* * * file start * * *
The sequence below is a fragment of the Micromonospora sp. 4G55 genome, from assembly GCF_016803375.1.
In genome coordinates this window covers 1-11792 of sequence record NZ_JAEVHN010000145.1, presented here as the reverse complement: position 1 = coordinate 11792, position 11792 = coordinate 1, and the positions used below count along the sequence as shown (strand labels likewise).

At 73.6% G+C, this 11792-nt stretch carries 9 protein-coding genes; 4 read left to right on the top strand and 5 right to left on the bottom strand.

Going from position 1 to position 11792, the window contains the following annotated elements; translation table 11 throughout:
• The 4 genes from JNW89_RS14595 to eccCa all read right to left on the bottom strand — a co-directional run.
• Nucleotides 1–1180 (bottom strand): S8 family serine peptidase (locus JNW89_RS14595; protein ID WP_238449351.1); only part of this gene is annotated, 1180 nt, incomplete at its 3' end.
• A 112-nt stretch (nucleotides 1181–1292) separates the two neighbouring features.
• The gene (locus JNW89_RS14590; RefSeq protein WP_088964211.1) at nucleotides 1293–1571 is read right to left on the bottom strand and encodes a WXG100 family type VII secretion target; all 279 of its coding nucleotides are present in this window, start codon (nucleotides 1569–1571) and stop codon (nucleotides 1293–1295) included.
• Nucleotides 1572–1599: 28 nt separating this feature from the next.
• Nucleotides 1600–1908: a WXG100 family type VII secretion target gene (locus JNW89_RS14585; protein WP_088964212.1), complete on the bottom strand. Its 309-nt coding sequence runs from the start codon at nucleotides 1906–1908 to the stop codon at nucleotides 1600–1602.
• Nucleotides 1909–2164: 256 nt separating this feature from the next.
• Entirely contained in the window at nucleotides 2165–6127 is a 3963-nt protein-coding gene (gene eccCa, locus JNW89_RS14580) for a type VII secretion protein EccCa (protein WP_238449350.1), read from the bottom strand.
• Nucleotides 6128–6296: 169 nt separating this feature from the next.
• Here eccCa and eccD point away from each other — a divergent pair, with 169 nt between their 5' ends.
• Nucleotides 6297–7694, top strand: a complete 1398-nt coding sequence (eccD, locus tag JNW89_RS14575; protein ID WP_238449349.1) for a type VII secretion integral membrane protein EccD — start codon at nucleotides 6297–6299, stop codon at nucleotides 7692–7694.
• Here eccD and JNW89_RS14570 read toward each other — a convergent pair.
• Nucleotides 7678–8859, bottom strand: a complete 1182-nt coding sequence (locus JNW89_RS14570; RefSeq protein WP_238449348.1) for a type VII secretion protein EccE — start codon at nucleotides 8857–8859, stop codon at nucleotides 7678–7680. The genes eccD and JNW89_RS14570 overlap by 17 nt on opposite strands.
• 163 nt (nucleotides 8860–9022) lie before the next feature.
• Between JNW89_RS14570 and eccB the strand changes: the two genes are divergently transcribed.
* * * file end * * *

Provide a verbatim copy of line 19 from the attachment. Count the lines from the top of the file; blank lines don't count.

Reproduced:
• Between JNW89_RS14570 and eccB the strand changes: the two genes are divergently transcribed.